So, what's an acquaintance to do? Here's an easy solution: Don't make assumptions. If someone wants to be called a name different than one you are used to, trust that they will tell you. If someone is pregnant and they want you to know, they will tell you. Stop bringing me down and let us newlyweds bask in our joy for a little longer. Please.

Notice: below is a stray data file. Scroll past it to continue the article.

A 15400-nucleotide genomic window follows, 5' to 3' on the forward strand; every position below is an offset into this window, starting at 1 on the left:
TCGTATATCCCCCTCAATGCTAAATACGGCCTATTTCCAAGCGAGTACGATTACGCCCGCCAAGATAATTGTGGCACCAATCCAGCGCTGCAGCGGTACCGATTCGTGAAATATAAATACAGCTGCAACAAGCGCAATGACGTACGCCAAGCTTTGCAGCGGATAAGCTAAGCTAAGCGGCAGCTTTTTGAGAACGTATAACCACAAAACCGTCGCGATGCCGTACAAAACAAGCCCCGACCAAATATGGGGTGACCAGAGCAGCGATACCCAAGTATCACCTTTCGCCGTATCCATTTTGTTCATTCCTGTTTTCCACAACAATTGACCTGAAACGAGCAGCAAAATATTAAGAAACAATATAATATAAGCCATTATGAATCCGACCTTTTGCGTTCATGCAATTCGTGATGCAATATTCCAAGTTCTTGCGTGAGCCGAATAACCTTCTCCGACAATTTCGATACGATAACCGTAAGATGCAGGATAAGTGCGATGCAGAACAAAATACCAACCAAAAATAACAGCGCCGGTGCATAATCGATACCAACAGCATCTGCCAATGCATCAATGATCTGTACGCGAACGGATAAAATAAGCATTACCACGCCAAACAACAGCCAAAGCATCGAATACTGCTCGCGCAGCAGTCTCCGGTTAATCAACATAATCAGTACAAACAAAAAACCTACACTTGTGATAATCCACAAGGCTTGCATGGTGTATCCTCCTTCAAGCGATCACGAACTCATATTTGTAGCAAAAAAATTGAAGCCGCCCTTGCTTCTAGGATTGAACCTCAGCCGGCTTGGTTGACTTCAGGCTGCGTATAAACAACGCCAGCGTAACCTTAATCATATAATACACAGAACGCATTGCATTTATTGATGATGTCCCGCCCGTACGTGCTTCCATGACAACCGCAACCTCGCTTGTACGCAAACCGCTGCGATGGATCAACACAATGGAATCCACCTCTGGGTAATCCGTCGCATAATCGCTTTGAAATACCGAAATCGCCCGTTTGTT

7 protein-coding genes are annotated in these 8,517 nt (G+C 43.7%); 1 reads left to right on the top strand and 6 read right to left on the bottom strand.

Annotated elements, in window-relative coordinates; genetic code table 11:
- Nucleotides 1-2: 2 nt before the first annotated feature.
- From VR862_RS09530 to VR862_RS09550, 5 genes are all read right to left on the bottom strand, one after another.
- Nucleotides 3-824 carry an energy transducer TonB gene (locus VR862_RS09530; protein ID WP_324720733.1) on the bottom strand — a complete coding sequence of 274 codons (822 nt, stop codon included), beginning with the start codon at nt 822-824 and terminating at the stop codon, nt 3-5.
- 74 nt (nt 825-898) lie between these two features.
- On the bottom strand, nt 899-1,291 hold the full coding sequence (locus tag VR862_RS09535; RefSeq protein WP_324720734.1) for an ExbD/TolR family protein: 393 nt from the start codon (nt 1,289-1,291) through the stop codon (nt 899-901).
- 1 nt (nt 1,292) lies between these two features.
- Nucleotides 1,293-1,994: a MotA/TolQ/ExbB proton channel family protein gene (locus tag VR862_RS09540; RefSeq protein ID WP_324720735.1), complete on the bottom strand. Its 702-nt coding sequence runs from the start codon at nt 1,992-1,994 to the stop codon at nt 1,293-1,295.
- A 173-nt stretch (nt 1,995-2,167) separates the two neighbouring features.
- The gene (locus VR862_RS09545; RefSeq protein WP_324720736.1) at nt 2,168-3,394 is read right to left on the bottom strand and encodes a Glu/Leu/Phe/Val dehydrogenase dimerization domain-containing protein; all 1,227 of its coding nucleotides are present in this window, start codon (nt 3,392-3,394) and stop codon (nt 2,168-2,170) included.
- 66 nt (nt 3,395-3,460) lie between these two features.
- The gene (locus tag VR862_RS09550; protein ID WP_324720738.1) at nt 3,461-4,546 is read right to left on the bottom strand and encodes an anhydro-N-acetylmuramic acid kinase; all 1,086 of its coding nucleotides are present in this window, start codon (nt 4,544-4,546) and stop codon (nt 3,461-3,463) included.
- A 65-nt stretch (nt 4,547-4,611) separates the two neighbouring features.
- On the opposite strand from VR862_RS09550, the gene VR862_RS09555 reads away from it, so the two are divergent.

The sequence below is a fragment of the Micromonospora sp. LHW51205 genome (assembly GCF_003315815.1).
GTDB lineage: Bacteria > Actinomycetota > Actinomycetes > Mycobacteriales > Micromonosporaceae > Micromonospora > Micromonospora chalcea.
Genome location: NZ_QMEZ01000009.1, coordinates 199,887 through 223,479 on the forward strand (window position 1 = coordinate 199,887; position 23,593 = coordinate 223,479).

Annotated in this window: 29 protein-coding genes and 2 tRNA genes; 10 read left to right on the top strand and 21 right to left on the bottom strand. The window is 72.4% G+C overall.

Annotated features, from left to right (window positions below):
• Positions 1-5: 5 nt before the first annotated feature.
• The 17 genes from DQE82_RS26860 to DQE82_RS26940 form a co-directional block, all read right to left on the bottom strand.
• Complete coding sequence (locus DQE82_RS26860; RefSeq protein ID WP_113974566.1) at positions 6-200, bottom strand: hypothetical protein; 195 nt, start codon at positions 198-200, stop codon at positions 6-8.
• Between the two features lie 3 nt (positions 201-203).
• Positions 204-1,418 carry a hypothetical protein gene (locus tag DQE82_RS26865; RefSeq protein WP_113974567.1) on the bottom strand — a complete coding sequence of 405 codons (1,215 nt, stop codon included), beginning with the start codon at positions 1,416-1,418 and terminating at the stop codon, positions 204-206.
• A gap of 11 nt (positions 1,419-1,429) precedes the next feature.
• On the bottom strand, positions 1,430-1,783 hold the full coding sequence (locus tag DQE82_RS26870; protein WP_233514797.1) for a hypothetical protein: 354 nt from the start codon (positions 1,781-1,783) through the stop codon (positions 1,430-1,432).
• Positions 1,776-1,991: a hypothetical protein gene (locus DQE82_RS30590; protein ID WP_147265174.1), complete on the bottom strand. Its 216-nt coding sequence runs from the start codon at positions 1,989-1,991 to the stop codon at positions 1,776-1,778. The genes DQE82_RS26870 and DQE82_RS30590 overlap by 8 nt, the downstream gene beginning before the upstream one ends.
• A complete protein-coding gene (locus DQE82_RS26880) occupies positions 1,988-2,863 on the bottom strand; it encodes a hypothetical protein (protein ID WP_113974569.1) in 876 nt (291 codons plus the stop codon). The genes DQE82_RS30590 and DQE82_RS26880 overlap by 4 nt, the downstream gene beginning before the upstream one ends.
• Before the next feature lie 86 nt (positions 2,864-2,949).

The American Psychological Association's Annual Convention was held in Orlando, Florida this year. My time at the conference was filled to the brim and as usual it takes me a few days (weeks?) to process everything that happened. One experience that stands out for me took place during a small conversation hour co-hosted by the Association for Women in Psychology and the Society for the Psychology of Women. A graduate student shared her experiences of being asked how to define feminism. She indicated that she sometimes struggles with the question and often gives a lengthy answer about feminism supporting equality for women and men, but also fighting oppression based on social class, ethnicity, sexual orientation and other aspects of identity. She indicated that many people she talks to struggle with the term "feminism" and want a simple and specific definition. I was not surprised by her question as I have had similar experiences of my own. Instead of trying to give a universal definition for the term feminism, I thought it was important to explore the question. Is there one definition of feminism? Anyone who has taken a feminist theories call will assert that there are multiple feminisms. So why do people expect there to be just one definition? If someone asked "What does it mean to be a Democrat or Republican?" I doubt they would expect a simple answer that is universal for all who identify as such.